In the ever-evolving landscape of global media, journalists wield immense influence not only in shaping public discourse but also in driving policy implementation. Their role in advocating for the Women, Peace, and Security resolutions (WPS) is particularly significant, ensuring that these vital frameworks resonate with local communities and hold governments accountable. However, despite the pivotal role of the media in building narratives, challenges persist, hindering effective gender-responsive and conflict-sensitive reporting. 

The Global Network of Women Peacebuilders (GNWP) has emerged as a beacon of change in this arena, recognizing the urgent need to amplify voices often marginalized in mainstream discourse. Through its comprehensive Media and WPS program, GNWP has embarked on a transformative journey, training hundreds of journalists worldwide and fostering collaboration through national and regional competitions. The program aims not only to challenge entrenched stereotypes by highlighting women’s leadership and contributions to peace and security efforts. 

Despite these commendable efforts, journalists continue to encounter barriers in their quest for gender-responsive reporting, particularly in grappling with conflict and post-conflict challenges. In Indonesia, for instance, the pervasive patriarchal culture perpetuates the glass ceiling phenomenon, where women face systemic obstacles in ascending to leadership positions within media organizations. This gender disparity not only skews the reporting lens, but also hampers efforts to present a comprehensive and inclusive narrative. 

Beatriz Valdez Correa, the winner of the inaugural Global Media for 1325 and an independent journalist from Colombia, emphasized in her keynote speech the role of the media in promoting narratives that support women in peace efforts. 

The first session, titled “The Time is Now: A Global call for gender-sensitive reporting in conflict and post-conflict affected regions,” featured presentations from leading media figures such as Zalfa Assaf from Press Partout Production House in Lebanon, Ruth Biatshinyi from Congolaises Active Media in DRC, and Ana Mena Lobo, a journalism students from Colombia. They described the journalist’s responsibility in producing empowering and survivor-centered content, as well as the role of media in supporting the localization of WPS resolutions. 

Dr Solomiya Ivakhiv also performed a piece by Ukrainian female composer Hanna Havrylets. This musical performance served as a tribute to Ukrainian women who fell in the warmth while reminding of the power of art in advocating peace. 

The second session, titled “We will keep publishing stories: Promoting Gender and Conflict-Sensitive Journalism and highlighting the work of media practitioners against adversity,” featured panelists from Indonesia, Nigeria and DRC. They shared their views on key elements often overlooked in conflict coverage, as well as the challenges of gender-responsive and conflict-sensitive reporting in their respective countries.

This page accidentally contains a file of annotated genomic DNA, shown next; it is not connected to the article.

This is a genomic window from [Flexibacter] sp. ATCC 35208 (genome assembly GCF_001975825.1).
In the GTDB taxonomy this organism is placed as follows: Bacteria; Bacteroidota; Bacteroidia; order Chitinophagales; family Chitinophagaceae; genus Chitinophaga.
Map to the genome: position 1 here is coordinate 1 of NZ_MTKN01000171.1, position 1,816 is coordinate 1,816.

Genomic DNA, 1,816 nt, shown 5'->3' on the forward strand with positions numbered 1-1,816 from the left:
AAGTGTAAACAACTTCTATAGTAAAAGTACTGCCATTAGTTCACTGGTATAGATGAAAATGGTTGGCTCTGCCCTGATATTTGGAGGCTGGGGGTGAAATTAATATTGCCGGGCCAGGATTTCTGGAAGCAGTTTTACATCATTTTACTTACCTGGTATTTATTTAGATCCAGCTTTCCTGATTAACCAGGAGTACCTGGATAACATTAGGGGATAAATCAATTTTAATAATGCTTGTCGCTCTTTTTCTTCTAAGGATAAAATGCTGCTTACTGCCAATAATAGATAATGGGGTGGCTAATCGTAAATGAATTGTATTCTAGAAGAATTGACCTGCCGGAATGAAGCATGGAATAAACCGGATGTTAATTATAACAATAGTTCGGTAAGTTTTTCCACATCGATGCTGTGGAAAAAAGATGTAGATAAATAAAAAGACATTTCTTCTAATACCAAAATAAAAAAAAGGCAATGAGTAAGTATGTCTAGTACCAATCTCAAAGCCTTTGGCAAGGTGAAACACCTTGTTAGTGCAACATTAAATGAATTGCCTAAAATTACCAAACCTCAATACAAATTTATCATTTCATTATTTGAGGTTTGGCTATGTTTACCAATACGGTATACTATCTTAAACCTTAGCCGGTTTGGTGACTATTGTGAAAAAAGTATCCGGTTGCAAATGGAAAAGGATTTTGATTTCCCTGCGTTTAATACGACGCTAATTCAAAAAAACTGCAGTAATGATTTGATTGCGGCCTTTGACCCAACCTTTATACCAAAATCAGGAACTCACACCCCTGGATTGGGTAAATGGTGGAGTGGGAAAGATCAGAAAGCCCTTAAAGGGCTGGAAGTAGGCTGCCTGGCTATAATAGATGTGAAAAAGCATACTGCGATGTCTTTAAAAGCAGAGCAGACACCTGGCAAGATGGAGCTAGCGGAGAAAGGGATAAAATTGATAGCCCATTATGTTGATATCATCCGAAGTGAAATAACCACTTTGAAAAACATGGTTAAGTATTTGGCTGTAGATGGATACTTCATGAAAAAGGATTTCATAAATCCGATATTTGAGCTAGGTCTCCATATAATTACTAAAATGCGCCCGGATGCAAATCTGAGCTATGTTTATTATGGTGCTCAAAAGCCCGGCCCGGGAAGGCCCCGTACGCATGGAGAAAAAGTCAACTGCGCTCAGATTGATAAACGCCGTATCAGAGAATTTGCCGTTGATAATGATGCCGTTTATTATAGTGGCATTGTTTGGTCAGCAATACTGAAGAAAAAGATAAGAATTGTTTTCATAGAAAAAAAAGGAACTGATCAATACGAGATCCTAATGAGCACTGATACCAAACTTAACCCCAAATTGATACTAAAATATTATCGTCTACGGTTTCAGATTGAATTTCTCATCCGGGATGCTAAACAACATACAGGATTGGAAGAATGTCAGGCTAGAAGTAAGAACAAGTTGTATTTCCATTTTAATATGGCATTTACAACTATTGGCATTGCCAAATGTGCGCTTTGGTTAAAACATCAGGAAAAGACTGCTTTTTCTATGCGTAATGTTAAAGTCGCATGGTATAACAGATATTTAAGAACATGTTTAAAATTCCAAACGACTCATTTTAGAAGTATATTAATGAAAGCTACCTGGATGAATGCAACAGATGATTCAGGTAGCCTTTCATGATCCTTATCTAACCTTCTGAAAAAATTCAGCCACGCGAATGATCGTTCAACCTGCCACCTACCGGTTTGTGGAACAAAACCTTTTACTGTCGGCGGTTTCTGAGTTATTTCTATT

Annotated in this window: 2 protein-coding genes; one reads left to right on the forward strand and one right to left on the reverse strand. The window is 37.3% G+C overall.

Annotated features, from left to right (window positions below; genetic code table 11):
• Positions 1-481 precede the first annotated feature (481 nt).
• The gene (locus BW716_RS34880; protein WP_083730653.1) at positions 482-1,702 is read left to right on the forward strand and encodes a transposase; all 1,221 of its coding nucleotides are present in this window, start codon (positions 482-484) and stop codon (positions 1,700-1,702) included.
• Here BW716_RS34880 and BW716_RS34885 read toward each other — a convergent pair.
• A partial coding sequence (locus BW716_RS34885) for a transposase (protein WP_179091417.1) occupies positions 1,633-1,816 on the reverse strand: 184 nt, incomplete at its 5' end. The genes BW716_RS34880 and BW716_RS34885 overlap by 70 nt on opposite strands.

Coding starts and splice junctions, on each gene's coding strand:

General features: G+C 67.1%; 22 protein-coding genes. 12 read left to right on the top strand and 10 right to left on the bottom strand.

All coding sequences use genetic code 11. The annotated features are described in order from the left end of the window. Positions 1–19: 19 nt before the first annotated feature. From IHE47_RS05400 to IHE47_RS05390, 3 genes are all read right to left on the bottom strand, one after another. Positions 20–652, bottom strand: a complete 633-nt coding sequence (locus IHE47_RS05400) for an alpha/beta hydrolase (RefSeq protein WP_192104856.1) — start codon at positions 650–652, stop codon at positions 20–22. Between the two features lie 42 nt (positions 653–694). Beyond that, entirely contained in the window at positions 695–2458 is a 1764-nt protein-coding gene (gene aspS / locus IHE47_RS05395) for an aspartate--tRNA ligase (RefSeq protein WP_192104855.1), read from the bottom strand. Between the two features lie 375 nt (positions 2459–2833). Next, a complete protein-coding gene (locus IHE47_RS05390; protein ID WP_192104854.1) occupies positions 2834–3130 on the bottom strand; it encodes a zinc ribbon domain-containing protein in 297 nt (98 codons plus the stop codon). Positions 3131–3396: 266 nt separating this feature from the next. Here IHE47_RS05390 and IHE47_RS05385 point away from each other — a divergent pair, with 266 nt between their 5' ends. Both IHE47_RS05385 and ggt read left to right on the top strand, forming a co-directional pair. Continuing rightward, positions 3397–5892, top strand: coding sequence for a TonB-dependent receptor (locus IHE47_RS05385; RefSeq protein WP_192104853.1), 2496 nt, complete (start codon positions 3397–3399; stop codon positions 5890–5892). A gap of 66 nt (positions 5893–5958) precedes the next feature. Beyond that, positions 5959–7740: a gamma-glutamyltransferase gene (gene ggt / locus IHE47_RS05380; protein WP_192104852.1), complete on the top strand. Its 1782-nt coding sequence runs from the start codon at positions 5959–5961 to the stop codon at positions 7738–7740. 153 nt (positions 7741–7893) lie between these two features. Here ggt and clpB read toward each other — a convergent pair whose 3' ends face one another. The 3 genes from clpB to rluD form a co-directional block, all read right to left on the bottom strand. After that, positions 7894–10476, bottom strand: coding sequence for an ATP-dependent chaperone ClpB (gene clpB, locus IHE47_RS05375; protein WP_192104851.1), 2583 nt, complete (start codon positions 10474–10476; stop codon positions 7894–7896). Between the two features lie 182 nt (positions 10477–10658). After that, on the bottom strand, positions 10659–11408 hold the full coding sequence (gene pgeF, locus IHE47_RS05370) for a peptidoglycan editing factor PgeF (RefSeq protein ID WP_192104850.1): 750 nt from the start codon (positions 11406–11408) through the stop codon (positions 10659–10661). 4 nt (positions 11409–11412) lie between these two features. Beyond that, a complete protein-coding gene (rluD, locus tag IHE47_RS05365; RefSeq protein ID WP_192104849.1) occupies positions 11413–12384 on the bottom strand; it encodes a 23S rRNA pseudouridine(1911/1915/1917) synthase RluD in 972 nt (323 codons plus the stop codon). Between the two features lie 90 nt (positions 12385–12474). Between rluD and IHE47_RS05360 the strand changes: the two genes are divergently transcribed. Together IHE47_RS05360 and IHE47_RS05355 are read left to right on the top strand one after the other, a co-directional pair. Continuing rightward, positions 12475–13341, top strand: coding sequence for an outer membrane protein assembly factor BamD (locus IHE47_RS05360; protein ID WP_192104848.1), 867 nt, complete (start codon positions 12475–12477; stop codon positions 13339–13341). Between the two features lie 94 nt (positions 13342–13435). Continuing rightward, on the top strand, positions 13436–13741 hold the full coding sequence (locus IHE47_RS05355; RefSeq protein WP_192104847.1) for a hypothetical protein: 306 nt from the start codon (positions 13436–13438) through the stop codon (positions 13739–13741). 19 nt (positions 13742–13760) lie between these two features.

The founder of The Apex Chronicles, Kusumasari Ayuningtyas and a prominent Indonesian journalist, addressed these challenges head-on during a recent public event convened by GNWP. Ayuningtyas underscored the dual challenges of the glass-ceiling phenomenon and difficulties in finding women as top leaders and decision-makers to be a source. 

“the glass ceiling phenomenon remains a formidable obstacle in Indonesia’s media landscape. Perpetuating gender disparities and limiting the perspectives presented to the public,” Ayuningtyas emphasized. 

Despite the active involvement of female journalists, top leadership positions remain predominantly occupied by men, resulting in a skewed representation of issues and perpetuating masculine narratives. Furthermore, the challenge of limited sources particularly concerning national security issues. “Accessing diverse perspectives is essential for gender-balanced reporting,” she added. 

This hybrid event attended by policymakers, media practitioners, and civil society representatives served as a platform for meaningful dialogue and collaboration. Through insightful discussions and thought-provoking exchanges, participants explored strategies to mainstream WPS and Youth, Peace and Security (YPS) resolutions at  the local and national levels. By strengthening cooperation and identifying shared priorities, journalists and policymakers alike committed to addressing the persistent challenges associated with promoting and implementing WPS resolutions in their communities. 

As the event drew to a close, Bandana Rana, Vice-Chair of the CEDAW committee and Chair of the Board of Directors of GNWP, offered closing remarks, underscoring the collective resolve to build a more inclusive and equitable media landscape. “Our journey towards gender-responsive and conflict-sensitive reporting requires sustained commitment and collaboration. Let us harness the power of the media to amplify diverse voices, challenge stereotypes, and pave the way for a more peaceful world,” she affirmed. 

In conclusion, the path towards gender-responsive and conflict sensitive reporting is fraught with challenges, yet it is imbued with immense potential for transformative change. Through collective action, stakeholders can dismantle barriers, foster inclusive narratives, and pave the way for a more peaceful and equitable future. As journalists, policymakers, and advocates stand united in commitment to harnessing the power of media for positive social change.